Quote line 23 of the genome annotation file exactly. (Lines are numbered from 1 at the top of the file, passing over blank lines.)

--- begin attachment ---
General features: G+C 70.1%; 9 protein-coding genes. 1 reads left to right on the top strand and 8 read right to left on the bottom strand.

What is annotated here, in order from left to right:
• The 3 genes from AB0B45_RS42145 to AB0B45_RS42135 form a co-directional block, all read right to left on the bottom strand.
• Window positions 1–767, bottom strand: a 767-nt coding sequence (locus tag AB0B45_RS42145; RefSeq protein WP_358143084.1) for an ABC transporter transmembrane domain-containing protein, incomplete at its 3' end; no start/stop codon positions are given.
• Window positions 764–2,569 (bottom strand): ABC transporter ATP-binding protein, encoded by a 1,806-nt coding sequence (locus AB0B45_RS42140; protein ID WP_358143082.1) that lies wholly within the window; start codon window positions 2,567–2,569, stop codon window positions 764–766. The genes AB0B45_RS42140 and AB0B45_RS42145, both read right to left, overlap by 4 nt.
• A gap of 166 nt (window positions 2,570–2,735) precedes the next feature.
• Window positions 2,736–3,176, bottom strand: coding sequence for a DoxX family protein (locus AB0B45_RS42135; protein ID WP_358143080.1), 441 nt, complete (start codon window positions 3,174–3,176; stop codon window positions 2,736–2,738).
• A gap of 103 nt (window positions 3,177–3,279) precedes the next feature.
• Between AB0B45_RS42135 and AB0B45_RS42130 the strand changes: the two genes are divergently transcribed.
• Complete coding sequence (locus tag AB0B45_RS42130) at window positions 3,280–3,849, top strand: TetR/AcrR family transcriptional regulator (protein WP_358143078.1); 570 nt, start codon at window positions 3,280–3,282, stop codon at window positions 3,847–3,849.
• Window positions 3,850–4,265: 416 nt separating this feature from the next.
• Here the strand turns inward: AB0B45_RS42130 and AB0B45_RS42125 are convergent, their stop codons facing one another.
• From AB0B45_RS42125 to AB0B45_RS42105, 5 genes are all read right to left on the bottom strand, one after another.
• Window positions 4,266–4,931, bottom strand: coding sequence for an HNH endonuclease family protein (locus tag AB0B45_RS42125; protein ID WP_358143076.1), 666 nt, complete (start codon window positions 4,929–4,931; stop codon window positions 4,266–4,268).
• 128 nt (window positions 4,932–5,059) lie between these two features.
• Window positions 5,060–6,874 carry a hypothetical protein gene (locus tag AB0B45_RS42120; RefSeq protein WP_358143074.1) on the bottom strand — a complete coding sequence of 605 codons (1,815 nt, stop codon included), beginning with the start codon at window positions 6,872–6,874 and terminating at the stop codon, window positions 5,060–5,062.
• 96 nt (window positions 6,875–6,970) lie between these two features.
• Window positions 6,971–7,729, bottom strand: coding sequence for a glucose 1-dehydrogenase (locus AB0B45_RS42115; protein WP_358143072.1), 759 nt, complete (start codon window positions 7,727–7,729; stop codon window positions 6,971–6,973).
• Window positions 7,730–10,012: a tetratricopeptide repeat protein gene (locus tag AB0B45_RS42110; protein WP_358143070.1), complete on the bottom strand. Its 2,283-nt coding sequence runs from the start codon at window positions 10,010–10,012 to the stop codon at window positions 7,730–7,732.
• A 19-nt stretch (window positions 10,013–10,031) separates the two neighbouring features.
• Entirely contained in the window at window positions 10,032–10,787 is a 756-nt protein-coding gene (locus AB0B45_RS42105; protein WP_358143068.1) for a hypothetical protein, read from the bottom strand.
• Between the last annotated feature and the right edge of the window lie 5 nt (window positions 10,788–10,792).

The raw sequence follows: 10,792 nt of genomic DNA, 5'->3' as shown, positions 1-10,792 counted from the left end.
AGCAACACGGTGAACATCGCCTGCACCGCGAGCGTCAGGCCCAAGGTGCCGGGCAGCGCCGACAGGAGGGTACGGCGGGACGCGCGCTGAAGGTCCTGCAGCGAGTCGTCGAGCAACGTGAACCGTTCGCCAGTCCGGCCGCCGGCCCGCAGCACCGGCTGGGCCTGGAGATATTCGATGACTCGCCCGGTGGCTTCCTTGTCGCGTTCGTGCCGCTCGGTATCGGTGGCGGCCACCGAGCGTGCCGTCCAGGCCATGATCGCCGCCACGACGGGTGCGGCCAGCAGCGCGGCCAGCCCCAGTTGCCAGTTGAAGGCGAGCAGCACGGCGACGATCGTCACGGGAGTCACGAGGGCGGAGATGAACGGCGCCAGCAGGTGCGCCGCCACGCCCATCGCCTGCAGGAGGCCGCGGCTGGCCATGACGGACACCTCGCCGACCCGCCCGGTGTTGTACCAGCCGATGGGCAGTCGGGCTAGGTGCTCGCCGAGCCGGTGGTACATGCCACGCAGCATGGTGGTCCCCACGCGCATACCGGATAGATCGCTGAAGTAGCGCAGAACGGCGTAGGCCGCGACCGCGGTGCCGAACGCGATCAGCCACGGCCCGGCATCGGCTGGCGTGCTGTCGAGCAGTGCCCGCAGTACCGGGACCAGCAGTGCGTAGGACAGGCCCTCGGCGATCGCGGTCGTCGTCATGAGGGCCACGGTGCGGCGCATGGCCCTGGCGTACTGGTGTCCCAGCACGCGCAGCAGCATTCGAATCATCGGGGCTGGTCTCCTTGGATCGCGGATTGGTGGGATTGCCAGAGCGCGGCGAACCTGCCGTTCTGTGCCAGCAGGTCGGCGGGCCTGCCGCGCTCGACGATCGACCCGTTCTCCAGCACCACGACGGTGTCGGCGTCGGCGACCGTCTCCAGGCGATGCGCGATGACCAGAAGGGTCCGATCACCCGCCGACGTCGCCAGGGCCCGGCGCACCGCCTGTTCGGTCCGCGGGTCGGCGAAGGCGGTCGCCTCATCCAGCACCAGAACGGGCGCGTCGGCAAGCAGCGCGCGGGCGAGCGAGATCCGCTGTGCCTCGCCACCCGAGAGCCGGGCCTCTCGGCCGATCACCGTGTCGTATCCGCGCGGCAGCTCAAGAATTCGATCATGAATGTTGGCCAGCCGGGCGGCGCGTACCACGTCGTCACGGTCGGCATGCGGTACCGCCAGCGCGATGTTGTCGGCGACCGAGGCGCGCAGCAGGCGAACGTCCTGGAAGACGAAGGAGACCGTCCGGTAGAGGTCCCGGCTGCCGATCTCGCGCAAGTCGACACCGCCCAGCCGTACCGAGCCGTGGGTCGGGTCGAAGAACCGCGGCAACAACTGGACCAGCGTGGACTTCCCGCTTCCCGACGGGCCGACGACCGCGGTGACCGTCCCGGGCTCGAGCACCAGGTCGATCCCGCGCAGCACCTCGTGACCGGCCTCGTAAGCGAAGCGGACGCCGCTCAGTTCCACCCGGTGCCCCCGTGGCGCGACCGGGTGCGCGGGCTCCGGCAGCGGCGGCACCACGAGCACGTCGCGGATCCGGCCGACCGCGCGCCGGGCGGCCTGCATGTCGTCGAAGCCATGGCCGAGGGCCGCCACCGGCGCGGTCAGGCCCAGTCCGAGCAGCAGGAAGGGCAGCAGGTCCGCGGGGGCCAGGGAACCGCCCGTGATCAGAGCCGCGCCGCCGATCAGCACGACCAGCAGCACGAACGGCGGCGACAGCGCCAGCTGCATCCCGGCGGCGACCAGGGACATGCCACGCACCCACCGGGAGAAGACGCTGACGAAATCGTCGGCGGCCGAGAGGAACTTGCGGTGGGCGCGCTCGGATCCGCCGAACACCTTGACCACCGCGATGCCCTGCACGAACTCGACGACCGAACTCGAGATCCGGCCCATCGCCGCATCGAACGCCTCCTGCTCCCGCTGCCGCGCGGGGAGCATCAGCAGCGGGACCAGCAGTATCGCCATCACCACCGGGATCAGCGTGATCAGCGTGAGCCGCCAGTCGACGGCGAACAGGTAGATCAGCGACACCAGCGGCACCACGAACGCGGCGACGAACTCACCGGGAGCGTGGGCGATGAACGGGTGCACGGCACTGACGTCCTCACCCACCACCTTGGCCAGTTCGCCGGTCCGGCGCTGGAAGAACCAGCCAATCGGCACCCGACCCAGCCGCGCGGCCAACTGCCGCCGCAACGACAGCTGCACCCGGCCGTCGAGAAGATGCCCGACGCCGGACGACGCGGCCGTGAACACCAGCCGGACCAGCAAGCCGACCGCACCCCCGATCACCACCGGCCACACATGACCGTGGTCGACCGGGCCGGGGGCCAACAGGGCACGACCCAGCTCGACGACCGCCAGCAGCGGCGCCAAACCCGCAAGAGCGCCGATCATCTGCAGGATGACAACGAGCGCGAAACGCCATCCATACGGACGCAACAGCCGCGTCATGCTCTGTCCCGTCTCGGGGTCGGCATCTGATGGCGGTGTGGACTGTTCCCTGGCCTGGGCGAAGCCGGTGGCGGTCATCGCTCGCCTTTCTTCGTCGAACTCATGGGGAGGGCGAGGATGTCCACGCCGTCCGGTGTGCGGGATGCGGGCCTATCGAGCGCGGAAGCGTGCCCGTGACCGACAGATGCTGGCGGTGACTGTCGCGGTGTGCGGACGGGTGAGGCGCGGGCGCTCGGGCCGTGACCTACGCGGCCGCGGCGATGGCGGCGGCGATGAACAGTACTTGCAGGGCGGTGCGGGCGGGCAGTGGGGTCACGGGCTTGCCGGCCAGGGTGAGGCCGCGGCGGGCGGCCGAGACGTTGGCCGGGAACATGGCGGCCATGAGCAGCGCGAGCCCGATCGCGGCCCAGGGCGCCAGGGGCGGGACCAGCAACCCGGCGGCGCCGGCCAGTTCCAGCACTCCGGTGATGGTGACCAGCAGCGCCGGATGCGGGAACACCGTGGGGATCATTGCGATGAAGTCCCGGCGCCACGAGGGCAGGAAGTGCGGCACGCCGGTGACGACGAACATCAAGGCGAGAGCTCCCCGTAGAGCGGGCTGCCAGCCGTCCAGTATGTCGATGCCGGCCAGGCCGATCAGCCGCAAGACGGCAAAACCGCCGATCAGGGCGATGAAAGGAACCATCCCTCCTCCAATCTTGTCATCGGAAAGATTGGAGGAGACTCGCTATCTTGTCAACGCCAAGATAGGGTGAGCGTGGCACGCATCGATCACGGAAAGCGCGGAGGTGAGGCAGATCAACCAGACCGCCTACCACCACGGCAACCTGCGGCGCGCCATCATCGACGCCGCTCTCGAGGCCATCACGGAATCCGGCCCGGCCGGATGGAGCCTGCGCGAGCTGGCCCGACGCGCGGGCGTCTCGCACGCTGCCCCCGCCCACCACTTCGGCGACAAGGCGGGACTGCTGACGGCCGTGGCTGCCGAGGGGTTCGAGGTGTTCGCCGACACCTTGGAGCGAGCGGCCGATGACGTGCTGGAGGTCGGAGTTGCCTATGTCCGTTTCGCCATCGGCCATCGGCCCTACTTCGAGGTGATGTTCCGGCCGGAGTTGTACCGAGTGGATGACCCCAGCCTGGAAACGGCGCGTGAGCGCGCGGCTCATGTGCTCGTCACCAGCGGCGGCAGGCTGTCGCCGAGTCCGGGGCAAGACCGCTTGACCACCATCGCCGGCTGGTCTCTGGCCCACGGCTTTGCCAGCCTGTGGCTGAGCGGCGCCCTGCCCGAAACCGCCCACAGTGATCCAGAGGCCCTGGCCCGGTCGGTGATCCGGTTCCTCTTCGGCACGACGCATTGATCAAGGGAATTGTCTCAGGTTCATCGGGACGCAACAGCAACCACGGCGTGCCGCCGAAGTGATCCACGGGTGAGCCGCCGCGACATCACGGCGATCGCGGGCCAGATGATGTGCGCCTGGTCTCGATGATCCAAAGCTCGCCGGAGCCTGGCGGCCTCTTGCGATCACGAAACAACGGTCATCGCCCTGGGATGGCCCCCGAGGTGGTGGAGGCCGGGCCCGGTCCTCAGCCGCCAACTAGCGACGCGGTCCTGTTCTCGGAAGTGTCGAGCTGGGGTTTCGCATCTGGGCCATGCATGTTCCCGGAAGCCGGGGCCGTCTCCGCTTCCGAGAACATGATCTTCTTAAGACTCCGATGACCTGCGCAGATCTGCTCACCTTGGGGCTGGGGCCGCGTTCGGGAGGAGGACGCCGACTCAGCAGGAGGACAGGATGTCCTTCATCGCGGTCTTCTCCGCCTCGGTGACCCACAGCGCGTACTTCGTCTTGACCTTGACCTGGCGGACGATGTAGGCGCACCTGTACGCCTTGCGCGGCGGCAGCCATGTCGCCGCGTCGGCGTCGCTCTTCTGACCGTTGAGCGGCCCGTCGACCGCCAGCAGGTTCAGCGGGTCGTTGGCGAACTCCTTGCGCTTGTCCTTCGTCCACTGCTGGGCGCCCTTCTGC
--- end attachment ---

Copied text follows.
The raw sequence follows: 10,792 nt of genomic DNA, 5'->3' as shown, positions 1-10,792 counted from the left end.